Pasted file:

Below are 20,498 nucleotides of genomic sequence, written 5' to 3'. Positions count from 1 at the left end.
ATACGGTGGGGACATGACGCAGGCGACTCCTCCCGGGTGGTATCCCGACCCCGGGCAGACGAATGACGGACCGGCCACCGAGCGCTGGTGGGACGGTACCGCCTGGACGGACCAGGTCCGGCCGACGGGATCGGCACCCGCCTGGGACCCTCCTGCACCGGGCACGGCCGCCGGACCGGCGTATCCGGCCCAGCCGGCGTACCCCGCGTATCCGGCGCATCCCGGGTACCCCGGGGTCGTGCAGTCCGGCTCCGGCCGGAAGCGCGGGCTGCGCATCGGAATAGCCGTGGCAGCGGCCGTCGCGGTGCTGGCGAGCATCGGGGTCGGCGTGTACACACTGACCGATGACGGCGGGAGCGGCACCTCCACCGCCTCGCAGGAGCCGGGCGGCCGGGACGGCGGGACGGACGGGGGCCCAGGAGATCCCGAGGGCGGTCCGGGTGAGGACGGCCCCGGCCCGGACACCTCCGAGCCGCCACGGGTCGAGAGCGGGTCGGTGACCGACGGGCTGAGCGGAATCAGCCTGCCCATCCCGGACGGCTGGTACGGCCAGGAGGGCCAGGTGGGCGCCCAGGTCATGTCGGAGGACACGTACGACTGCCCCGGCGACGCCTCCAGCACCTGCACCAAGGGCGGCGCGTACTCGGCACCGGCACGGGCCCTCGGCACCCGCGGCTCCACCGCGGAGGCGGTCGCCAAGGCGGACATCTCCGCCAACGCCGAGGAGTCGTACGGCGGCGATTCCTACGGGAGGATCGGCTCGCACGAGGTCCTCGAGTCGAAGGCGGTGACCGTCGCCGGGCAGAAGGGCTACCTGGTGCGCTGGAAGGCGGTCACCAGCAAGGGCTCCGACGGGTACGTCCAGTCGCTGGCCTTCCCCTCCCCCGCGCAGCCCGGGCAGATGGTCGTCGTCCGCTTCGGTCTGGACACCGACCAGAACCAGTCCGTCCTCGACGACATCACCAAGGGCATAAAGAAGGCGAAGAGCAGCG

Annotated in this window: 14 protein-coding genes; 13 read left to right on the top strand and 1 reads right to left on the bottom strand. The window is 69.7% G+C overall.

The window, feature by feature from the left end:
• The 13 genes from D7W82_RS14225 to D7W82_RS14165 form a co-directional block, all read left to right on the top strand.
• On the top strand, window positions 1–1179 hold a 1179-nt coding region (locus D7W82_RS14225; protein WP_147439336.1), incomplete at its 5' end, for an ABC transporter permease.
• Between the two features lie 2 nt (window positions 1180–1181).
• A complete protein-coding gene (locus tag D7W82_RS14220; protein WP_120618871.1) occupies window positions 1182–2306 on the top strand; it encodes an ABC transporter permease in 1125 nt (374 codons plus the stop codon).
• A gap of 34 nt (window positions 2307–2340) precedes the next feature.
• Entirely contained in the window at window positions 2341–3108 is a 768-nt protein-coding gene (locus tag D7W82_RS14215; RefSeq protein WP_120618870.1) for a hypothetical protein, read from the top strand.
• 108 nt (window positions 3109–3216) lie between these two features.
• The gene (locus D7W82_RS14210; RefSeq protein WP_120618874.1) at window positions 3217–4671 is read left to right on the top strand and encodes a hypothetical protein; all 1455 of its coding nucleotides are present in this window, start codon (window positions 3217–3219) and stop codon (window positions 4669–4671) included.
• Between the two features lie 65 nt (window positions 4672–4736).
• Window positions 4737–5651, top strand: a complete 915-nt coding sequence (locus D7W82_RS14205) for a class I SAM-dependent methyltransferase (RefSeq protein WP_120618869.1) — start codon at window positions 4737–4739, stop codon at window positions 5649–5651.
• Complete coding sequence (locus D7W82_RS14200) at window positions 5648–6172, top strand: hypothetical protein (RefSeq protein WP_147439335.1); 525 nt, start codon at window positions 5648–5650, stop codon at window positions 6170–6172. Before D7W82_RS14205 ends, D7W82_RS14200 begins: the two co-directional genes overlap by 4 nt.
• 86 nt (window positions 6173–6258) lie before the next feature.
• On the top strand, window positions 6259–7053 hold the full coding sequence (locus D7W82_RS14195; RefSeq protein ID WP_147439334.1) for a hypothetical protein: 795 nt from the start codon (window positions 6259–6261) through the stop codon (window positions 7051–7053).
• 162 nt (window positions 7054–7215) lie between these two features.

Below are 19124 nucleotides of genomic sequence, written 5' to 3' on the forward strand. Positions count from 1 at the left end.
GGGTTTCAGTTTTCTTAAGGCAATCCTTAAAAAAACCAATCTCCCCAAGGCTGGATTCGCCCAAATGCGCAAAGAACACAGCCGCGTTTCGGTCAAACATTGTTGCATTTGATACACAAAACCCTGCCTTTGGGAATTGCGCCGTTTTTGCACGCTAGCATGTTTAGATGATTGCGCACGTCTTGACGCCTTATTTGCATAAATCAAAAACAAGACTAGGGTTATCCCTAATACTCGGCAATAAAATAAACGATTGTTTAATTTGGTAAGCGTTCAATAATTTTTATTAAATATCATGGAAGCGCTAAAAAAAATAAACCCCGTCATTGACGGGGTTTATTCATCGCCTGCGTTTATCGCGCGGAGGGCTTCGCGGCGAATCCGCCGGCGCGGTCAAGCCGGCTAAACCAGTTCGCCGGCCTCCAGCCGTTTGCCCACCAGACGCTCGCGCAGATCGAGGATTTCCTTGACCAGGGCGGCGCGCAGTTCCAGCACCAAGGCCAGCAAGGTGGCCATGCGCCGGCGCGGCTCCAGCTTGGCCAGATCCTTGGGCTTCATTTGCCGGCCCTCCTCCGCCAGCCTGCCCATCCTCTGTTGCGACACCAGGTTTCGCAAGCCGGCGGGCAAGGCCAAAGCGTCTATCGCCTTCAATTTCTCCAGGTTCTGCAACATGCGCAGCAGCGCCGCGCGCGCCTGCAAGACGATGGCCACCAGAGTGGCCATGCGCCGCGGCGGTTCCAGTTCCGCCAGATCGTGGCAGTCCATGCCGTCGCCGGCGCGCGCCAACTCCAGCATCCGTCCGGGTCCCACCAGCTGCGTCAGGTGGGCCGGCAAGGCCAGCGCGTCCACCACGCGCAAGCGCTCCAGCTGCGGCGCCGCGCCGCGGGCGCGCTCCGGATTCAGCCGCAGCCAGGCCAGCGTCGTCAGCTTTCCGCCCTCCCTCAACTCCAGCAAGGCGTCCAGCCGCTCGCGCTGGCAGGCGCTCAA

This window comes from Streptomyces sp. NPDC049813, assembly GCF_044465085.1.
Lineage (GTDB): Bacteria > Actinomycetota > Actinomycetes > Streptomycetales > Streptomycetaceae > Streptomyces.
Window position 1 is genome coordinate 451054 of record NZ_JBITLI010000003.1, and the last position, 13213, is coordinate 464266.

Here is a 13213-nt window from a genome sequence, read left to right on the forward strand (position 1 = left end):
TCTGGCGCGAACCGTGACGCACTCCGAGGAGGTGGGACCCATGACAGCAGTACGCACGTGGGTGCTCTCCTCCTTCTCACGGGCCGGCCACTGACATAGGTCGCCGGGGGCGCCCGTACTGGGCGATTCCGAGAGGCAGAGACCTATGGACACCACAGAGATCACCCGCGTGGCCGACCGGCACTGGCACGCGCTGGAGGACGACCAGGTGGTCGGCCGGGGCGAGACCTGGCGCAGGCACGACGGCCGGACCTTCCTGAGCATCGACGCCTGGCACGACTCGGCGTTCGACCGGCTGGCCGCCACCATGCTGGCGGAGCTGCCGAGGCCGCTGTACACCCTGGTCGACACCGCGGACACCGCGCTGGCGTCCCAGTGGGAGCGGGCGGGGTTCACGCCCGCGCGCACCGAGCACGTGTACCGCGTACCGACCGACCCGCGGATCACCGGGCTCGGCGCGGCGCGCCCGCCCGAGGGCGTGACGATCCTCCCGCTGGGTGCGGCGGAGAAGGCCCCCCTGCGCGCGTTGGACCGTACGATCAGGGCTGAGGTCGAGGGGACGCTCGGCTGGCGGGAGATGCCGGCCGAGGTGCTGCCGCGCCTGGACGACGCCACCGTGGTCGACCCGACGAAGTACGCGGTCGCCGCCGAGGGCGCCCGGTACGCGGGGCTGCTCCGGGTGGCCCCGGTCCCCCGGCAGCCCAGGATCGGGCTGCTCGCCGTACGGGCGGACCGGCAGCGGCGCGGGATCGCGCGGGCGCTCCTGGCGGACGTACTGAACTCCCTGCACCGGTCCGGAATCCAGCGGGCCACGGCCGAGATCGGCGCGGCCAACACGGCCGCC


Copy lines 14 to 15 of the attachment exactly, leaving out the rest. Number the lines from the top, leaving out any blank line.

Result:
• Window positions 4737–5651, top strand: a complete 915-nt coding sequence (locus D7W82_RS14205) for a class I SAM-dependent methyltransferase (RefSeq protein WP_120618869.1) — start codon at window positions 4737–4739, stop codon at window positions 5649–5651.
• Complete coding sequence (locus D7W82_RS14200) at window positions 5648–6172, top strand: hypothetical protein (RefSeq protein WP_147439335.1); 525 nt, start codon at window positions 5648–5650, stop codon at window positions 6170–6172. Before D7W82_RS14205 ends, D7W82_RS14200 begins: the two co-directional genes overlap by 4 nt.